“Und dies ist wiederum dem träumenden punktförmigen Cogito analog: Das Cogito ist kein Subjekt, das Objekte vorstellt, es ist ein Subjekt, das ein Subjekt-Objekt vorstellt — ein Subjekt, das in sich noch einmal die Szene der Repräsentation verdoppelt.” (163)
“Das Subjekt […] hängt von einer symbolischen Ordnung ab, die die Art und Weise, wie die Seele wahrnimmt und ausdrückt, diktiert.” (182)
It is perhaps good to know that from the next chapter onward – and especially in the second part of the book – the objective ‘subject’ as we see it take shape in what we’ve just read slowly defuses and disappears again, as this aspiration for objective knowledge about facts eventually proves more and more impossible.
What seems important in the second quote as well, however, is the mention of the “symbolic order,” as this is also something that becomes very apparent in this chapter: the ‘rise’ of the symbolic.’
N: The meaning or connotation of the term ‘symbolic’ (especially in Siegert) is somewhat problematic for me. Does algebra belong to the realm of the symbolic, is it, like Wilkins’ table in his Essay Towards a Real Character, and a Philosophical Language, the solution to our highly subjective language in daily life that is stuffed with symbolic meaning, or is it yet another but more transcendent or objective symbolic representation of ‘truth’? And what about the geometric visualizations (Vieta, 150-151)?
M: well, this is of course a vast subject, and indeed, I think it is true that many different meanings of the term symbolic are used, often even alongside each other, which does not make it easier. Why I think it is important is, firstly, because it is of course what we are heading for in terms of the development of the ‘digital.’ But, at the moment, I think the difficulty is especially the interplay between signs as representations and signs as ‘things,’ which is part of Siegert’s larger claims: signs are things in the world, which means they are both symbolic and real. In general, I do think that part of the narrative of this chapter is how numbers, as symbols that used to be related to something ‘in the world’ change into something of themselves. They becomes symbolic ‘things,’ with which people can calculate without refer to something ‘outside’ the numbers. They begin to represent nothing but themselves.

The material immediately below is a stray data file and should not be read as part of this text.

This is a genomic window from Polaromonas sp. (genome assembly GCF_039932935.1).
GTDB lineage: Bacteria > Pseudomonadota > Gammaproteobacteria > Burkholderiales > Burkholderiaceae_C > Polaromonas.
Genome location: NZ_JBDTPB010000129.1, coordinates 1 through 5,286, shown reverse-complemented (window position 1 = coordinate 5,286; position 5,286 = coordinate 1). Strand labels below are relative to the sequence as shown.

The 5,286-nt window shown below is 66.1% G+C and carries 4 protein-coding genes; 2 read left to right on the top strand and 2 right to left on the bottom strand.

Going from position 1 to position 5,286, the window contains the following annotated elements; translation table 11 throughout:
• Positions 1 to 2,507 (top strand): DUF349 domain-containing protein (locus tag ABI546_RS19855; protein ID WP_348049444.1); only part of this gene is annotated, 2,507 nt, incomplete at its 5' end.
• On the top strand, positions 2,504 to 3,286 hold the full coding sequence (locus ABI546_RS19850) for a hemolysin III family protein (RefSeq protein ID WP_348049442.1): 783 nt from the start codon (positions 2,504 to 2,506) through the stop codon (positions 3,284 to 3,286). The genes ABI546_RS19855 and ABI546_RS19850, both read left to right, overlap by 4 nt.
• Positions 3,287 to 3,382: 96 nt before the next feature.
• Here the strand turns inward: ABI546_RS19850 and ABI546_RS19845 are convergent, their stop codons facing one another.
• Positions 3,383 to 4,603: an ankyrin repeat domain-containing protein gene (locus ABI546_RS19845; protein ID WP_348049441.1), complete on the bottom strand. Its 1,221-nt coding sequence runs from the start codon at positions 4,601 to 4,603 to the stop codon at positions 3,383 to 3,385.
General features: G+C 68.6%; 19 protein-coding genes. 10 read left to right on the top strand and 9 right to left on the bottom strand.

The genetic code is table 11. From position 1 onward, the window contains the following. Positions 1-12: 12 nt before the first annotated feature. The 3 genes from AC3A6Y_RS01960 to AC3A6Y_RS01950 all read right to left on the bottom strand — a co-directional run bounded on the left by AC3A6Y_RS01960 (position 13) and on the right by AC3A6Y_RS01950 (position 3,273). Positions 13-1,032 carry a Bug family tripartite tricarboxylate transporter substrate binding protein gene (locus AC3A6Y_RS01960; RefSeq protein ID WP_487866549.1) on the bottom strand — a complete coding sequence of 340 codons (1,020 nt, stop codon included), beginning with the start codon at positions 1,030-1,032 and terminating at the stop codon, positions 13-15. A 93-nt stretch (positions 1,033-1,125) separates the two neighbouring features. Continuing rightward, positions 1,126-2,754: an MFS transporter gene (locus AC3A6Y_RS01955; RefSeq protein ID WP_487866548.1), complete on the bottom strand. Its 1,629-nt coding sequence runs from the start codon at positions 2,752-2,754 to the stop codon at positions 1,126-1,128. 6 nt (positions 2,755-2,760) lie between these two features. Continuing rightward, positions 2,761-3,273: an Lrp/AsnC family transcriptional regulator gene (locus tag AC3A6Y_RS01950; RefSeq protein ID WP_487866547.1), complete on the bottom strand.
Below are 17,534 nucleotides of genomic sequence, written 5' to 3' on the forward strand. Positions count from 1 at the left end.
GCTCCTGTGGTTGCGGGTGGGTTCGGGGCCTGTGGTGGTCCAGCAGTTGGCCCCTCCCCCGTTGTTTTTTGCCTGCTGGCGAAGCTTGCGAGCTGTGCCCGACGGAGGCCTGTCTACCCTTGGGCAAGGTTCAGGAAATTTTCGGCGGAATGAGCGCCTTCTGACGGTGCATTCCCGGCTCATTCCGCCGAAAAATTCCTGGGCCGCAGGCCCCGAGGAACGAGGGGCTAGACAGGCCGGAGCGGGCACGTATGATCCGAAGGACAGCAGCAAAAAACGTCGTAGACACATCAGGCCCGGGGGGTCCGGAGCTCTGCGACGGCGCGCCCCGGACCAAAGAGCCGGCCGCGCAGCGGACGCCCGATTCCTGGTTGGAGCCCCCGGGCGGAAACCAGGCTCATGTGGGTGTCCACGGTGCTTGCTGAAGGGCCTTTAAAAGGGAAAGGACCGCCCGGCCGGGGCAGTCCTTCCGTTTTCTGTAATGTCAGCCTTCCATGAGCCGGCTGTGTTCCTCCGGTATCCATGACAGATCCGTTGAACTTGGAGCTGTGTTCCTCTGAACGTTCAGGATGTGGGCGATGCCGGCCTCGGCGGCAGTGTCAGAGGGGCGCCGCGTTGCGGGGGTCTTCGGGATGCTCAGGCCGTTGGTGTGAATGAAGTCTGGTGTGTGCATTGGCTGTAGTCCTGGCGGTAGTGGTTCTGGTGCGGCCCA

The difficulty of course is that they are subsequently folded back onto the world again in the form of physics, which is also where the whole trouble with ‘instruments’ and ‘truths’ comes from. So, I think part of the larger narrative of this chapter is how numbers are emancipated to become independent ‘objects,’ enabling the creation of something like algabra, which is subsequently again applied to natural phenomena and the objective ‘explanation’ (instead of subjective ‘defense,’ as Siegert puts it at some point) of the world. This reintroduces numbers into the level of the actual. It is all a matter of different levels of representation and abstraction and a changing understanding of what can and should be represented, and how.
This is not to mention the clear Lacanian ring to Siegert’s use of ‘symbolic,’ which became apparent in this reference:
“Das Spiel mit den Kleinbuchstaben der Algebra, sagt Lacan, mit denen wir die Geometrie in Analyse umsetzen, kann in dem Moment beginnen, in dem Descartes die Wahrheit in die Hände eines Großen Anderen legt, der kein Betrüger sein darf.” (151)
N: So instead of the activity of hiding information by coding it, the adoption of the ‘symbolic’ in the natural sciences in the sixteenth century can be interpreted as the activity of both coding and decoding, as Siegert puts it at page 155: ‘Ordnen heisst verschluesseln, Auffinden heisst entziffern.’
M: Yes, and this is of course a crucial part of the argument, given that this ‘coding and decoding,’ which is the combination of messages and addresses into one system, is already foreshadowing a crucial aspect of future ‘digital’ technologies.
N: And it also illustrates or even delineates the analogy between the digital era and the pre-digital period/sixteenth-seventeenth century in terms of sharing. The sixteenth century was marked by the foundation of numerous Academies and Societies in Western Europe. In the initiation of modern experimental science, natural scientists did not take the philosophical concoctions of individuals for granted anymore, but instead aimed to collect and combine their knowledge and make it shareable. Algebra and the activity of coding/decoding are instruments to share and exchange information in order to achieve objectivity, and information is shared and exchanged within the walls of these Societies.